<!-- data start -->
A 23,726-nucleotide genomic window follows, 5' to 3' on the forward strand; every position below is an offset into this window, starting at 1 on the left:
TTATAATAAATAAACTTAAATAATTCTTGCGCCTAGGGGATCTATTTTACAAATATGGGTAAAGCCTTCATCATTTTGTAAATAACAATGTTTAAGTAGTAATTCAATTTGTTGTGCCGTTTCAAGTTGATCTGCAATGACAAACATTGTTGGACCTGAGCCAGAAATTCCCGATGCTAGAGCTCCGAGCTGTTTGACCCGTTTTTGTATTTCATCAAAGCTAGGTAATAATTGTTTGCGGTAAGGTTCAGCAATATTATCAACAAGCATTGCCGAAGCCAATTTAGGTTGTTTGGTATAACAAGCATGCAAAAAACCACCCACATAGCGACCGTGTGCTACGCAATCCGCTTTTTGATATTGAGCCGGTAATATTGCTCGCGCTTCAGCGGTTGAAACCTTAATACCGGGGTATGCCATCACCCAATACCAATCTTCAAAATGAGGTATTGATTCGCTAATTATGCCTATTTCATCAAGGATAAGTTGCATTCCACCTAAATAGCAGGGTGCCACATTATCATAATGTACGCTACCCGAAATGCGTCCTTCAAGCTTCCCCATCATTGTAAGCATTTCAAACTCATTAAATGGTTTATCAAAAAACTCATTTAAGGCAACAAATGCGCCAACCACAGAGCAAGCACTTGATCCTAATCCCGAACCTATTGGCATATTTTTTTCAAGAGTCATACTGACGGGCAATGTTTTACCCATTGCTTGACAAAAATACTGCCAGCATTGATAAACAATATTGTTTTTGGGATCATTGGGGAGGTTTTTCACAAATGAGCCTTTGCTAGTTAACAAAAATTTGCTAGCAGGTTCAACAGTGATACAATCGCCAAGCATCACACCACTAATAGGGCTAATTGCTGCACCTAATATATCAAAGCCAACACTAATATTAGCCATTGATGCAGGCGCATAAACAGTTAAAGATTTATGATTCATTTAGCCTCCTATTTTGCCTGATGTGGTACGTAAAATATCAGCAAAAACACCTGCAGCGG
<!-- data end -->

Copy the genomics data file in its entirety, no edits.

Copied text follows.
A 23,726-nucleotide genomic window follows, 5' to 3' on the forward strand; every position below is an offset into this window, starting at 1 on the left:
TTATAATAAATAAACTTAAATAATTCTTGCGCCTAGGGGATCTATTTTACAAATATGGGTAAAGCCTTCATCATTTTGTAAATAACAATGTTTAAGTAGTAATTCAATTTGTTGTGCCGTTTCAAGTTGATCTGCAATGACAAACATTGTTGGACCTGAGCCAGAAATTCCCGATGCTAGAGCTCCGAGCTGTTTGACCCGTTTTTGTATTTCATCAAAGCTAGGTAATAATTGTTTGCGGTAAGGTTCAGCAATATTATCAACAAGCATTGCCGAAGCCAATTTAGGTTGTTTGGTATAACAAGCATGCAAAAAACCACCCACATAGCGACCGTGTGCTACGCAATCCGCTTTTTGATATTGAGCCGGTAATATTGCTCGCGCTTCAGCGGTTGAAACCTTAATACCGGGGTATGCCATCACCCAATACCAATCTTCAAAATGAGGTATTGATTCGCTAATTATGCCTATTTCATCAAGGATAAGTTGCATTCCACCTAAATAGCAGGGTGCCACATTATCATAATGTACGCTACCCGAAATGCGTCCTTCAAGCTTCCCCATCATTGTAAGCATTTCAAACTCATTAAATGGTTTATCAAAAAACTCATTTAAGGCAACAAATGCGCCAACCACAGAGCAAGCACTTGATCCTAATCCCGAACCTATTGGCATATTTTTTTCAAGAGTCATACTGACGGGCAATGTTTTACCCATTGCTTGACAAAAATACTGCCAGCATTGATAAACAATATTGTTTTTGGGATCATTGGGGAGGTTTTTCACAAATGAGCCTTTGCTAGTTAACAAAAATTTGCTAGCAGGTTCAACAGTGATACAATCGCCAAGCATCACACCACTAATAGGGCTAATTGCTGCACCTAATATATCAAAGCCAACACTAATATTAGCCATTGATGCAGGCGCATAAACAGTTAAAGATTTATGATTCATTTAGCCTCCTATTTTGCCTGATGTGGTACGTAAAATATCAGCAAAAACACCTGCAGCGG